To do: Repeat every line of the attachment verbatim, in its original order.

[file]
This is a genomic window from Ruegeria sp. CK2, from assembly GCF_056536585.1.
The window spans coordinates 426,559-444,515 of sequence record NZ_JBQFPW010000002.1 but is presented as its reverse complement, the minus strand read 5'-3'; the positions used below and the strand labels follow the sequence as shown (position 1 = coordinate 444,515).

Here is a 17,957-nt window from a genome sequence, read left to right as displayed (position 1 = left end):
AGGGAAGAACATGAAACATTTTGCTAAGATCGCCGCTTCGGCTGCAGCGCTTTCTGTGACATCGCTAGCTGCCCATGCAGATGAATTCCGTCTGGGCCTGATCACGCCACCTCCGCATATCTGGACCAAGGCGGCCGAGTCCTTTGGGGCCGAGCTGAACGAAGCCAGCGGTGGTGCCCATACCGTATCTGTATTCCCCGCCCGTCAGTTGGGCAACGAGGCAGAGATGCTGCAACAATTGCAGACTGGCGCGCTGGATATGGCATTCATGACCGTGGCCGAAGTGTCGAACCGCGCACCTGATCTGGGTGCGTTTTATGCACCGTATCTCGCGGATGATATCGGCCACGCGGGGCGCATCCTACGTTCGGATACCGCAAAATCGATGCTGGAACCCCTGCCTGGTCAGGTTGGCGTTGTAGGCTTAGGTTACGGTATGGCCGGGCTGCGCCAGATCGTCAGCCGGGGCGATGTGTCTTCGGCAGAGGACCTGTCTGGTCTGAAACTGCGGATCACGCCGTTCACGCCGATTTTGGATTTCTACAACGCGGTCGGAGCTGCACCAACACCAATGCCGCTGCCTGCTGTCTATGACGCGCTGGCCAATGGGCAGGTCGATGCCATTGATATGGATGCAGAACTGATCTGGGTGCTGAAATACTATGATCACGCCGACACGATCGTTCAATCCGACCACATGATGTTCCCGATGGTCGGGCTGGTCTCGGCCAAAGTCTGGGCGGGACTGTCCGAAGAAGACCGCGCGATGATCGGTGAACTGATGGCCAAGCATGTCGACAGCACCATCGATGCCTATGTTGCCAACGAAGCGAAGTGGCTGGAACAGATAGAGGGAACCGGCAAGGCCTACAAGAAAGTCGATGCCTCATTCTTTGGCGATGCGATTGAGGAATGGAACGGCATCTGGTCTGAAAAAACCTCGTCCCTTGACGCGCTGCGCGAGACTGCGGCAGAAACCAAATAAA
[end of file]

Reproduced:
This is a genomic window from Ruegeria sp. CK2, from assembly GCF_056536585.1.
The window spans coordinates 426,559-444,515 of sequence record NZ_JBQFPW010000002.1 but is presented as its reverse complement, the minus strand read 5'-3'; the positions used below and the strand labels follow the sequence as shown (position 1 = coordinate 444,515).

Here is a 17,957-nt window from a genome sequence, read left to right as displayed (position 1 = left end):
AGGGAAGAACATGAAACATTTTGCTAAGATCGCCGCTTCGGCTGCAGCGCTTTCTGTGACATCGCTAGCTGCCCATGCAGATGAATTCCGTCTGGGCCTGATCACGCCACCTCCGCATATCTGGACCAAGGCGGCCGAGTCCTTTGGGGCCGAGCTGAACGAAGCCAGCGGTGGTGCCCATACCGTATCTGTATTCCCCGCCCGTCAGTTGGGCAACGAGGCAGAGATGCTGCAACAATTGCAGACTGGCGCGCTGGATATGGCATTCATGACCGTGGCCGAAGTGTCGAACCGCGCACCTGATCTGGGTGCGTTTTATGCACCGTATCTCGCGGATGATATCGGCCACGCGGGGCGCATCCTACGTTCGGATACCGCAAAATCGATGCTGGAACCCCTGCCTGGTCAGGTTGGCGTTGTAGGCTTAGGTTACGGTATGGCCGGGCTGCGCCAGATCGTCAGCCGGGGCGATGTGTCTTCGGCAGAGGACCTGTCTGGTCTGAAACTGCGGATCACGCCGTTCACGCCGATTTTGGATTTCTACAACGCGGTCGGAGCTGCACCAACACCAATGCCGCTGCCTGCTGTCTATGACGCGCTGGCCAATGGGCAGGTCGATGCCATTGATATGGATGCAGAACTGATCTGGGTGCTGAAATACTATGATCACGCCGACACGATCGTTCAATCCGACCACATGATGTTCCCGATGGTCGGGCTGGTCTCGGCCAAAGTCTGGGCGGGACTGTCCGAAGAAGACCGCGCGATGATCGGTGAACTGATGGCCAAGCATGTCGACAGCACCATCGATGCCTATGTTGCCAACGAAGCGAAGTGGCTGGAACAGATAGAGGGAACCGGCAAGGCCTACAAGAAAGTCGATGCCTCATTCTTTGGCGATGCGATTGAGGAATGGAACGGCATCTGGTCTGAAAAAACCTCGTCCCTTGACGCGCTGCGCGAGACTGCGGCAGAAACCAAATAAA